NEW YORK/BEIJING (Reuters) - Alibaba Executive Chairman Jack Ma met U.S. President-elect Donald Trump on Monday and laid out the Chinese e-commerce giant's new plan to bring one million small U.S. businesses onto its platform to sell to Chinese consumers over the next five years, an Alibaba spokesman said.
Alibaba Group Holding Ltd <BABA.N> expects the initiative to create one million U.S. jobs as each company adds a position, company spokesman Bob Christie said in a phone call.
Alibaba has previously campaigned to bring more small U.S. businesses onto the company's sites, but this is the first time Ma has discussed specific targets.
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Trump and Ma emerged from their meeting at Trump Tower in New York together. The president-elect told reporters they had a "great meeting" and would do great things together. Ma called Trump "smart" and "open-minded."
Ma said the two mainly discussed supporting small businesses, especially in the Midwest, such as farmers and small clothing makers, who could tap the Chinese market directly through Alibaba, whose Tmall online shopping platform offers virtual store fronts and payment portals to merchants.
The company has in recent years been aggressively courting foreign brands to set up Tmall stores to sell to China's vast and growing middle class by offering to smoothen out Chinese sales, payment and shipping processes.
Ma, a Chinese citizen, appears frequently with leaders from the highest echelons of the Communist Party, and both sides have voiced their support and admiration for each other.
Trump often targeted China in the election campaign, blaming Beijing for U.S. job losses and vowing to impose 45 percent tariffs on Chinese imports. He also promised to call China a currency manipulator on his first day in office.
Alibaba has deep ties with the Chinese government, working closely on some of the country's core technology development goals including cloud infrastructure and big data.
"It's important, given the anti-China rhetoric that has been coming out, to innoculate the company and himself from that." said Duncan Clark, chairman of investment advisory firm BDA China and author of a book on Alibaba, of Ma's meeting with Trump.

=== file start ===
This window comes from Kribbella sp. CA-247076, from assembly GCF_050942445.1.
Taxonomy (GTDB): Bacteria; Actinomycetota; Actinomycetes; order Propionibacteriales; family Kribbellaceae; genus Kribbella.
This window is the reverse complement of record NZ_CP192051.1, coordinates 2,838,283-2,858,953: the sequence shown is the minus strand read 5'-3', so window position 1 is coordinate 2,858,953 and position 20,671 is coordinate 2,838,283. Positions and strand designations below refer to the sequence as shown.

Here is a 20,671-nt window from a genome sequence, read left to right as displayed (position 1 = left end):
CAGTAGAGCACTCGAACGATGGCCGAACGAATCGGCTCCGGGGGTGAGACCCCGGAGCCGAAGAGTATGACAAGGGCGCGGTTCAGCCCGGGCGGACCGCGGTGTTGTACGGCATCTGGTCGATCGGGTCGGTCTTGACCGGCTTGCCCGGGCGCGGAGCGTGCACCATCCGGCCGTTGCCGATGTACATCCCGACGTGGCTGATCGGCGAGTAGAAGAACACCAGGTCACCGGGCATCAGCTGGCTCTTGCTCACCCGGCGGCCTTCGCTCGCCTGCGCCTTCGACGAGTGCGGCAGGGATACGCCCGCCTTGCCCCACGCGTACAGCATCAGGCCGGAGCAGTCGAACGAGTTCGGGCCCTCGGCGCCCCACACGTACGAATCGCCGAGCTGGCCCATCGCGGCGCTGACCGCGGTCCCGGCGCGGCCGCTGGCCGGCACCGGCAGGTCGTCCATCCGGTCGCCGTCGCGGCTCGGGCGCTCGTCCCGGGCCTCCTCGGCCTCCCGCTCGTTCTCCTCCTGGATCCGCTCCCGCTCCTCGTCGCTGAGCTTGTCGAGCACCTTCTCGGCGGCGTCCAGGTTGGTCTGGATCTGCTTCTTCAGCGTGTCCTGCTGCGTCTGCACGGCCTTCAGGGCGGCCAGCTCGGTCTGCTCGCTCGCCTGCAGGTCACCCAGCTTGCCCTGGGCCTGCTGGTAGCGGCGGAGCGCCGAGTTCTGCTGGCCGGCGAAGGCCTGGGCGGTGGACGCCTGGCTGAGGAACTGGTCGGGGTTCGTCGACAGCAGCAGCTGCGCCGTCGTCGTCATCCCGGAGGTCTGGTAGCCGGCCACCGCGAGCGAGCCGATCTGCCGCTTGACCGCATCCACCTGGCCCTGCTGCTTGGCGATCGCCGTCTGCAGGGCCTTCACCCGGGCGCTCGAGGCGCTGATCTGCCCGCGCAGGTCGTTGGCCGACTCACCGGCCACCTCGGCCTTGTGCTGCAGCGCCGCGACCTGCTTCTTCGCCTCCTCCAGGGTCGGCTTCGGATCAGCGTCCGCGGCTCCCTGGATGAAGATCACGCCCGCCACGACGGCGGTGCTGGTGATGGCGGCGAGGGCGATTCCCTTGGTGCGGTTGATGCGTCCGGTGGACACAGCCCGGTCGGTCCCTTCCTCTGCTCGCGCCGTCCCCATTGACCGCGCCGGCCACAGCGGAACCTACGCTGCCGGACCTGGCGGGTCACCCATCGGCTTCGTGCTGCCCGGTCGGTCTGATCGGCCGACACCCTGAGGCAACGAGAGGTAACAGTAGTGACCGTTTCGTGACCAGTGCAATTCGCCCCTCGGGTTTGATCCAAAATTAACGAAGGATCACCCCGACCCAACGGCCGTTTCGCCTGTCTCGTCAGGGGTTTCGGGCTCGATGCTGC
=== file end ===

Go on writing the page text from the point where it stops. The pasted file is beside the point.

"There's nothing to lose in talking about what they're trying to do here which is stimulate demand in China," said Clark.
About 7,000 U.S. brands including wholesaler Costco Wholesale Corp <COST.O> and apparel seller Levi's currently sit on Alibaba's Tmall, an Alibaba spokeswoman said. They made $15 billion in sales to Chinese consumers last year, she added.
But some foreign retailers have had mixed success on Tmall. In September, the Wall Street Journal reported that luxury handbag maker Coach closed its flagship store on Tmall. It quoted a Coach spokeswoman as saying that they wanted to consolidate resources.
"It'll require a big effort," Clark said of Ma's prediction that the platform could help create one million U.S. jobs.
"There's no one who could prove or disprove how likely that's going to be," he said.
Alibaba did not mention whether Trump and Ma spoke about an ongoing U.S. Securities and Exchange Commission investigation into Alibaba's accounting practices. Trump's top choice for the incoming head of the commission, Wall Street lawyer Jay Clayton, worked on Alibaba's initial public offering.
The U.S Trade Representative last month returned the Chinese e-commerce giant to an infamous list of blacklisted online retailers over concerns that the company was not doing enough to stop counterfeiting on their sites.
(This story has been refiled to fix typo in paragraph 16)
(Reporting by Peter Henderson, David Alexander, Doina Chiacu and Laila Kearney in NEW YORK and Cate Cadell in BEIJING; Editing by Richard Chang and Raju Gopalakrishnan)